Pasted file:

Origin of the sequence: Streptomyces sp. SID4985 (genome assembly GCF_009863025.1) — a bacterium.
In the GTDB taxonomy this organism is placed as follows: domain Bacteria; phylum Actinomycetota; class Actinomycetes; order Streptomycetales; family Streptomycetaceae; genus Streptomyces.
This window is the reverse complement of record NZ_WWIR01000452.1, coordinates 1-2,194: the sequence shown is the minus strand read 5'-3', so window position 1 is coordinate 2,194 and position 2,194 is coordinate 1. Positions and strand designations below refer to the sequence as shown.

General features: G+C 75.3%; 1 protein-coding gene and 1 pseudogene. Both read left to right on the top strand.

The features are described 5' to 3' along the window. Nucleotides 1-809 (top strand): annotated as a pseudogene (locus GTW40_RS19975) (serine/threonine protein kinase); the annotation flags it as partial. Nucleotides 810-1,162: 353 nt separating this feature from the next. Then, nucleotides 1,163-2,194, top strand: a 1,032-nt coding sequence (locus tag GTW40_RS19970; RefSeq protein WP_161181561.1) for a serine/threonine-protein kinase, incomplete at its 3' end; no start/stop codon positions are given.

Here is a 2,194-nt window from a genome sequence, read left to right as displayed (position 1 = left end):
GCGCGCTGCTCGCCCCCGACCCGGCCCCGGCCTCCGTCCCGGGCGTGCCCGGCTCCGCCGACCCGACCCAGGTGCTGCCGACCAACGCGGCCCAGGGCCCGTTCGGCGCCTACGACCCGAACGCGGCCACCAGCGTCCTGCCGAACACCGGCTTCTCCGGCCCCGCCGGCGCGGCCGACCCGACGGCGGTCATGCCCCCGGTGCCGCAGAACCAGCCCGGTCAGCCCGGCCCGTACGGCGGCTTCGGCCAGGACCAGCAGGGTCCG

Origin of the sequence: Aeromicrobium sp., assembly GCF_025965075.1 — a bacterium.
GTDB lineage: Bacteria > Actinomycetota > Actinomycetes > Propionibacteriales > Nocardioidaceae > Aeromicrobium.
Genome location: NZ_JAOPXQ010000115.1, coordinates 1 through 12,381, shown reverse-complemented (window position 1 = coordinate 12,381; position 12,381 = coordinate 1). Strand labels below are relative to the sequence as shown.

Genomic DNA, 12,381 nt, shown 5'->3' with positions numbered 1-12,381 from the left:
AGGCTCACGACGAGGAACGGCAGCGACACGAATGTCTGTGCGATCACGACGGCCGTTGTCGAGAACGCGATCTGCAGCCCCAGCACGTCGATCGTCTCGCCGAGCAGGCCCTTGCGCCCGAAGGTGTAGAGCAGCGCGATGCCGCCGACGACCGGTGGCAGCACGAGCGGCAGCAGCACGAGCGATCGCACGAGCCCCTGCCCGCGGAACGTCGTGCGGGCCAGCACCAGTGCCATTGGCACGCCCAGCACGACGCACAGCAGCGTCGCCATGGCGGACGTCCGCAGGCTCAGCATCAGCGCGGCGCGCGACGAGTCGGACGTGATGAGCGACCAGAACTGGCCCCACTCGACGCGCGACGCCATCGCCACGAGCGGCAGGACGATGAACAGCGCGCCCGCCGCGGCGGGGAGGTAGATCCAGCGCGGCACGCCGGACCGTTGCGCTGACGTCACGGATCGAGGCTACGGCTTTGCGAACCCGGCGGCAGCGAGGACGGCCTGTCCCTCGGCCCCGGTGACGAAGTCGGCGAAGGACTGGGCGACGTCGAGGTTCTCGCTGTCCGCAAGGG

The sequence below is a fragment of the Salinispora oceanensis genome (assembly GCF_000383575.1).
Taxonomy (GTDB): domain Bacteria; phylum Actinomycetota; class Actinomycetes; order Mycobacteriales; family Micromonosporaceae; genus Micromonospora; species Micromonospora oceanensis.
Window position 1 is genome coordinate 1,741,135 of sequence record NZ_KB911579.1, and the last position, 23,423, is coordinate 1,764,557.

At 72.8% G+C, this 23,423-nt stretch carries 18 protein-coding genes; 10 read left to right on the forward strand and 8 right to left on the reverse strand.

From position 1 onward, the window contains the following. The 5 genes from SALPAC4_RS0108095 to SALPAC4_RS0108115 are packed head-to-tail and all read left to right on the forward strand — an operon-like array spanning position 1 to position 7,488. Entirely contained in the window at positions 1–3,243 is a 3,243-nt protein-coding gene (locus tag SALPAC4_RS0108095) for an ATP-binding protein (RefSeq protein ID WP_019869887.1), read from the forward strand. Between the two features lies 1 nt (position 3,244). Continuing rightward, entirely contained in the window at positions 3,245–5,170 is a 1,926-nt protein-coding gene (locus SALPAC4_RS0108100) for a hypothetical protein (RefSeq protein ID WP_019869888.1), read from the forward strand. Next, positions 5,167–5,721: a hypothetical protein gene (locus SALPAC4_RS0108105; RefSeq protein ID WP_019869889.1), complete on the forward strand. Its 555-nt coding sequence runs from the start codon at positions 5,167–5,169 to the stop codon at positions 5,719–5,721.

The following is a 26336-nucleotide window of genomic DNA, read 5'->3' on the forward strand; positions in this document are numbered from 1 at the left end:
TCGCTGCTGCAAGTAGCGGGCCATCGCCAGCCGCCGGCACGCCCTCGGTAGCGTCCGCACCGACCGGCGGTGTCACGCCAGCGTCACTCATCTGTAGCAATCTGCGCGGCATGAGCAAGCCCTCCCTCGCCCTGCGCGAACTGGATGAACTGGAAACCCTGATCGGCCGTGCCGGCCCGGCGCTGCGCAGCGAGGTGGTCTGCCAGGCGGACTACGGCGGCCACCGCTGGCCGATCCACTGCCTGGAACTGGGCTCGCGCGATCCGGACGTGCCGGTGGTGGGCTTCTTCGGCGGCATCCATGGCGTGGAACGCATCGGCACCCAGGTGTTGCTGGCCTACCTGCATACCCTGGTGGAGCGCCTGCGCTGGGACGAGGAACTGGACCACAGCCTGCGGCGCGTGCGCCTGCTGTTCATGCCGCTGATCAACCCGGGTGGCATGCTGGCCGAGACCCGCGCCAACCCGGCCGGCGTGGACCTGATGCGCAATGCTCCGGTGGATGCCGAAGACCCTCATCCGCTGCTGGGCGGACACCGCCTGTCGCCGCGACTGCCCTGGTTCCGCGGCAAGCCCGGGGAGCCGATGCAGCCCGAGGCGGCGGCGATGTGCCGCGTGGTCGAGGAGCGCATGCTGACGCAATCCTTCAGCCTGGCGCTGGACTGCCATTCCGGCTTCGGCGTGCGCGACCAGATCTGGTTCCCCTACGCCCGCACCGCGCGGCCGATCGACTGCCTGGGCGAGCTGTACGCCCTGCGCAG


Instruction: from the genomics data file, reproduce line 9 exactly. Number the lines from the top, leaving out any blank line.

GTDB lineage: Bacteria > Actinomycetota > Actinomycetes > Propionibacteriales > Nocardioidaceae > Aeromicrobium.